Sirens should keep students safe
Severe weather systems should not go unnoticed by Pearl River County school systems and their surrounding communities after 10 sirens are installed throughout the county and its two cities.
Previous years of working to purchase and install the sirens were unsuccessful until a Hazard Mitigation Grant, available only after Hurricane Katrina, finally gave the county the money it needed, said Picayune Fire Chief Keith Brown.
The main purpose of the sirens will be to notify schools of dangerous weather situations but residents in the surrounding areas will also benefit. Emergency Management Operations Center Communications Officer David Moore said the sirens will have a building penetration distance of half a mile, which means residents inside homes will hear the sirens. A mile away residents could still hear the sirens if their home is quiet or if they are outside.
While the sirens will primarily alert schools, their use will not be limited to school hours. They will be used day or night and during the summer when school is out, Moore said.
Brown said Picayune has been trying to install similar siren system since at least 2002. Without the recent grant the county would still probably be without the sirens.
“We tried every avenue we could find, we just couldn’t find funding for them,” Brown said.
The Hazard Mitigation grant has provided $143,629 to pay for the sirens, said Moore. Brown said he expects the sirens to be installed throughout the county before the next storm season.
“This hurricane season we’re going to be in good shape,” Brown said.
Of the ten total sirens, three will be placed in Picayune city limits, one at Nicholson Elementary, three in Poplarville, one at the Pearl River Community College, one at Pearl River Central High School and one at the Pearl River Central Elementary campus in McNeill, Moore said. Their placement will ensure that all schools in the county are covered.
Population wise most of the county will be covered by the sirens, alerting the population of impending severe weather or any other major emergency that could call for evacuation.
A future public relations campaign will educate residents of what actions to take if they hear the sirens. Brown said most likely residents will be told to check with their local media source, either WRJW or the Picayune Item website, if they hear the sirens for information on the emergency and what safety precautions should be taken.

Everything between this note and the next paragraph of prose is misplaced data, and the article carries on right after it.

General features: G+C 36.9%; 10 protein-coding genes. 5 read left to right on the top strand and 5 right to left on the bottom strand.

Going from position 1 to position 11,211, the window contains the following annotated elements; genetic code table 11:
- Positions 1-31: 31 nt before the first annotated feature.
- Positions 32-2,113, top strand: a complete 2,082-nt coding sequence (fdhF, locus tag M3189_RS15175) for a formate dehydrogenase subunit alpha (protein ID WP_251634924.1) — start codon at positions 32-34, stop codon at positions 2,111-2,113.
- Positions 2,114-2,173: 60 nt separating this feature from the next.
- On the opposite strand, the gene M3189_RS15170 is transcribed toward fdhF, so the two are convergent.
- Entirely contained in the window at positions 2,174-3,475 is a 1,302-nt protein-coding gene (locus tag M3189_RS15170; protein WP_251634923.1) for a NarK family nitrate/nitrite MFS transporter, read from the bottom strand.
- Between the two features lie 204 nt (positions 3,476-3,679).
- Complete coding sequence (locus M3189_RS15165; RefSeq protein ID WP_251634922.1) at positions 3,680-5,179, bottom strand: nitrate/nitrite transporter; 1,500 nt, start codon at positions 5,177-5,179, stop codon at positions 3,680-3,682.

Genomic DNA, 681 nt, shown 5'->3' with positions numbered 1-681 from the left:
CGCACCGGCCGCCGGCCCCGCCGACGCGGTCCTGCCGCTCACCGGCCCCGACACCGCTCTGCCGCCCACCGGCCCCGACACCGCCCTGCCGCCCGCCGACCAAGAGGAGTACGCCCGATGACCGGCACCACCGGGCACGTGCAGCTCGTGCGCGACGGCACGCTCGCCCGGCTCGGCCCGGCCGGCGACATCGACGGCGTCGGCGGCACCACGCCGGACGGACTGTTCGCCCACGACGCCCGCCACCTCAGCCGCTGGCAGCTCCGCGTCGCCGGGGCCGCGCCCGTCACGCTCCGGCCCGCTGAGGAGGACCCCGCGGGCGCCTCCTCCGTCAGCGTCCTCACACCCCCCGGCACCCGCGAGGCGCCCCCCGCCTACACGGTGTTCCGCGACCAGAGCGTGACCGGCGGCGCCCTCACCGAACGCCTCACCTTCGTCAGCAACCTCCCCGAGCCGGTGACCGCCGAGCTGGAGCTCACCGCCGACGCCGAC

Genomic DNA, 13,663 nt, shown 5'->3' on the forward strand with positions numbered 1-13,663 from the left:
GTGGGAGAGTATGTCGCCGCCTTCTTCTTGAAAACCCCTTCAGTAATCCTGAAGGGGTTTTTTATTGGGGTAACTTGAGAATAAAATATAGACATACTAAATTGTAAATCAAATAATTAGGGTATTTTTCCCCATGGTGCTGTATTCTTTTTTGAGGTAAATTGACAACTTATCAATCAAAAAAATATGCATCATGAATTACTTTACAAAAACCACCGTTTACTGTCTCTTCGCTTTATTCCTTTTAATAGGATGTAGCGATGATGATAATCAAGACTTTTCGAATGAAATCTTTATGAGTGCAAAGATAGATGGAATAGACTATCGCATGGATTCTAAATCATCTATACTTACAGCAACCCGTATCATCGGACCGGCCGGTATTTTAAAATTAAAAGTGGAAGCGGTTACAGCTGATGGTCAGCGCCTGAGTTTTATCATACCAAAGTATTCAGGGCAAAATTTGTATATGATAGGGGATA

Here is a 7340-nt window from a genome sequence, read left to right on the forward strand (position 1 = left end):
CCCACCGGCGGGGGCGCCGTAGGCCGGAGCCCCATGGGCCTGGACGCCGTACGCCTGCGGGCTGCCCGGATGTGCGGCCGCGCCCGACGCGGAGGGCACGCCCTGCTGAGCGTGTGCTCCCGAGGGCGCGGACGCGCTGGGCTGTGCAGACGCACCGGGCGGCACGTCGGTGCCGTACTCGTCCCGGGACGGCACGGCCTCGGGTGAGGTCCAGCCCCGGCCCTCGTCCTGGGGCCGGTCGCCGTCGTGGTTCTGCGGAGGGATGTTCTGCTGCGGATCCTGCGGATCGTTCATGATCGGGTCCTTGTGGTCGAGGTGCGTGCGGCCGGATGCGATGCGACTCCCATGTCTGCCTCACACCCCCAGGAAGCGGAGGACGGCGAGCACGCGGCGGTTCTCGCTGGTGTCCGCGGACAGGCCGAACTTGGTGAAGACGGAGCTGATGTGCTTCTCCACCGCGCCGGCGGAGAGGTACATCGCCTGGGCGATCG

The sirens should be delivered into the county in about six weeks and installation should begin shortly after they arrive, Moore said. Each siren will be mounted by Comm South to an existing telephone pole.
“I’m excited, this is something we have worked on and worked on… finally it’s coming to pass,” Brown said.
Every day personnel at the Pearl River County Emergency Management Center will be monitoring information from the National Weather Service and use that information to determine when the sirens will be used, Moore said. If an emergency is specific to only one area then only that area’s siren will sound, such as in the instance of a tornado, Moore said. Each school will also be contacted by phone to relay specifics of the emergency and the proper plan of action, Moore said.
The grant for the sirens was applied for and secured by the Emergency Management Center while it was under the direction of the recently relieved Director Bobby Strahan. Those sirens will combine with a recently installed reverse 911 system, providing county with more advanced methods of relaying emergency information. The reverse 911 system can’t solely be relied upon since most people rely on cell phones for communication. Cell phone numbers are not listed publicly so calling only land lines, as the reverse 911 system does, would miss a majority of the population, Brown said.